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David Goldblatt's View On South Africa

In the 1940s and '50s, David Goldblatt, the son of Lithuanian-Jewish immigrants, was growing up in a racist, anti-Semitic South Africa. The vocation of photography at the time – and in that place – was entirely different from what it is today: There were few photo books, almost certainly no photography majors, and the idea of a documentary “photo essay” was just beginning to take shape.

Pioneering photographers like Robert Capa and Henri Cartier-Bresson – now immortalized – were starting to appear in magazines like Look and Life. Those were the magazines that the young Goldblatt was poring over, inspiring him to pick up a camera.

Now 80 years old, Goldblatt can look back and see how far he and South Africa have both come. Entirely self-taught, the photographer has had more than 20 solo exhibitions, including one at the MOMA, and has published more than 10 books. His seminal documentary work during and after apartheid is now being recognized in a retrospective exhibition at The Jewish Museum in New York City, starting May 2.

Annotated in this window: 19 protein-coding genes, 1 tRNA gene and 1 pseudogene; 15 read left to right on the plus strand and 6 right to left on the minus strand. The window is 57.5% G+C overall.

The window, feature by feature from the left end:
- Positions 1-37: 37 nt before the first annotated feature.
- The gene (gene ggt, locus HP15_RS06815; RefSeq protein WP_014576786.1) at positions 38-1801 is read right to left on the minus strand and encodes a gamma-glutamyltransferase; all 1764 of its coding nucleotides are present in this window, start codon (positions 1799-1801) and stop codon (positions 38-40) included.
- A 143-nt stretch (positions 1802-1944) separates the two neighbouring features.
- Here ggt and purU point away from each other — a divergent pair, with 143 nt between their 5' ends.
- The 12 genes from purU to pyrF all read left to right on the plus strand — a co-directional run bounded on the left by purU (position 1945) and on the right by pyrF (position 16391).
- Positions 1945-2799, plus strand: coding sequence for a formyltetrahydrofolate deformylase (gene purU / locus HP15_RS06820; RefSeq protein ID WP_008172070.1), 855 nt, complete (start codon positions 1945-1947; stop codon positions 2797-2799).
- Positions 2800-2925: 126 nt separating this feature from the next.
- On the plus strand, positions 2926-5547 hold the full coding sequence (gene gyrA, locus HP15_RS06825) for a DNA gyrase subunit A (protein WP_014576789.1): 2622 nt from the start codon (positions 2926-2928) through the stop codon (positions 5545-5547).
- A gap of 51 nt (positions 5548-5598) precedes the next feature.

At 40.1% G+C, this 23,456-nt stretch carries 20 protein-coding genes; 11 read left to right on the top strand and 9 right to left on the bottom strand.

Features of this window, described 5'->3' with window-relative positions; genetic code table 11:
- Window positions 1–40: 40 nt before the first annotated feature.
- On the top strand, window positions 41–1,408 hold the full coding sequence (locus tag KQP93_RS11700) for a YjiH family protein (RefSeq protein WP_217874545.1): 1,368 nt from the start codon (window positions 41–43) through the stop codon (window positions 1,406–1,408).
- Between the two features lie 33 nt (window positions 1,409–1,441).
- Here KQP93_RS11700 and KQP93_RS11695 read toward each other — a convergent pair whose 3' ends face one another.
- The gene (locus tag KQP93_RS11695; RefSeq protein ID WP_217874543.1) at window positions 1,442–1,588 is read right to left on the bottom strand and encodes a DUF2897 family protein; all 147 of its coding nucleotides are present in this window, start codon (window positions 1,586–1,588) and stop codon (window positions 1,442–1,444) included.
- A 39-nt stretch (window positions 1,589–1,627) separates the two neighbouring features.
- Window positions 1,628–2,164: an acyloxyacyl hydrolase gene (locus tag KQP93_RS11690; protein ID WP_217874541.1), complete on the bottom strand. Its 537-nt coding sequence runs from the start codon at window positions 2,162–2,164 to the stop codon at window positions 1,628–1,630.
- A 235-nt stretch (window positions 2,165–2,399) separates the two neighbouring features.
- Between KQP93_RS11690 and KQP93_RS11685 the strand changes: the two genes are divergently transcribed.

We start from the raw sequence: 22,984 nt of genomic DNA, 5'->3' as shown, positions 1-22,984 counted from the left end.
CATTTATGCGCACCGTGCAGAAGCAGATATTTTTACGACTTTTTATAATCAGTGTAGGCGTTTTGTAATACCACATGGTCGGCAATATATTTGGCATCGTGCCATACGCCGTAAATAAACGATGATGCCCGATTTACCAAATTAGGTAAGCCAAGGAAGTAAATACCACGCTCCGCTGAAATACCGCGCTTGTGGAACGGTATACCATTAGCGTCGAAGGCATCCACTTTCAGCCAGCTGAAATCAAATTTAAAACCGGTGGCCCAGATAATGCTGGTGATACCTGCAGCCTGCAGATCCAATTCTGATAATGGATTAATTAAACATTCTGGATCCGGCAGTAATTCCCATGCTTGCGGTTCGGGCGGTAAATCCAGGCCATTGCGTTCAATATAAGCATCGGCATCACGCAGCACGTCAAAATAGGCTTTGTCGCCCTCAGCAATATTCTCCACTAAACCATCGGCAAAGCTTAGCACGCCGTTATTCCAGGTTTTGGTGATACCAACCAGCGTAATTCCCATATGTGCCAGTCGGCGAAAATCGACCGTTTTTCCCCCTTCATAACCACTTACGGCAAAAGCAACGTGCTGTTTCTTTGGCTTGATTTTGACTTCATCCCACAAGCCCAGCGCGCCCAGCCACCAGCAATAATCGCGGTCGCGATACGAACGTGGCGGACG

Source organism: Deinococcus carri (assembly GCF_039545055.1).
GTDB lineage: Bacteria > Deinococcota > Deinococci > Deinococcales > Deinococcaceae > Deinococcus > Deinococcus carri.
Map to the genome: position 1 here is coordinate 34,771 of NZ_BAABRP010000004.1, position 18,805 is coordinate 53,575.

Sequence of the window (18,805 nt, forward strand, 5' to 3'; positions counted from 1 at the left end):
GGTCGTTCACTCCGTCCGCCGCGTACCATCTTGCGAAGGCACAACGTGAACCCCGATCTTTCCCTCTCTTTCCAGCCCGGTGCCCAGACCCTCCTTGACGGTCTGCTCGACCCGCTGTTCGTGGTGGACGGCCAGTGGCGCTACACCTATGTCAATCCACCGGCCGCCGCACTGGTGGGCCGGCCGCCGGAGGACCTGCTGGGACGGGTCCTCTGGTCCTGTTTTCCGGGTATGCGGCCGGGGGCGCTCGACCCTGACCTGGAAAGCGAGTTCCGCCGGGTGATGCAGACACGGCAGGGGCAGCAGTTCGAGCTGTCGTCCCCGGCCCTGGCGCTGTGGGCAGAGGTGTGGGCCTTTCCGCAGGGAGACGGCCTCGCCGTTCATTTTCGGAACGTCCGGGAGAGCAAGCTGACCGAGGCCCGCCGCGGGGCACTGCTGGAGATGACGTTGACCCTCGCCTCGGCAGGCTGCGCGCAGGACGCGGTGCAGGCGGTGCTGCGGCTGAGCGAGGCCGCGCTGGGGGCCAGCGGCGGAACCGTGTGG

Some of the images come from his series Transported of KwaNdebele, which followed the long daily commute of black workers during segregation. Others are from On The Mines, a 1970s expose of gold-miners' subterranean lives. Of the 150 black-and-white photos on display, most are quiet observations rather than loud political statements. For the most part, Goldblatt wasn’t interested in explosions of hostility, but instead preferred to photograph daily life. In his words, "I was much more interested in what led to the events. So the climactic moments, which were the bread and butter of the international press … were really not of great interest to me."

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Here's a small selection of his work, but to learn more about Goldblatt, listen to this extensive interview from Source, in which he discusses his influences, his struggles and successes.

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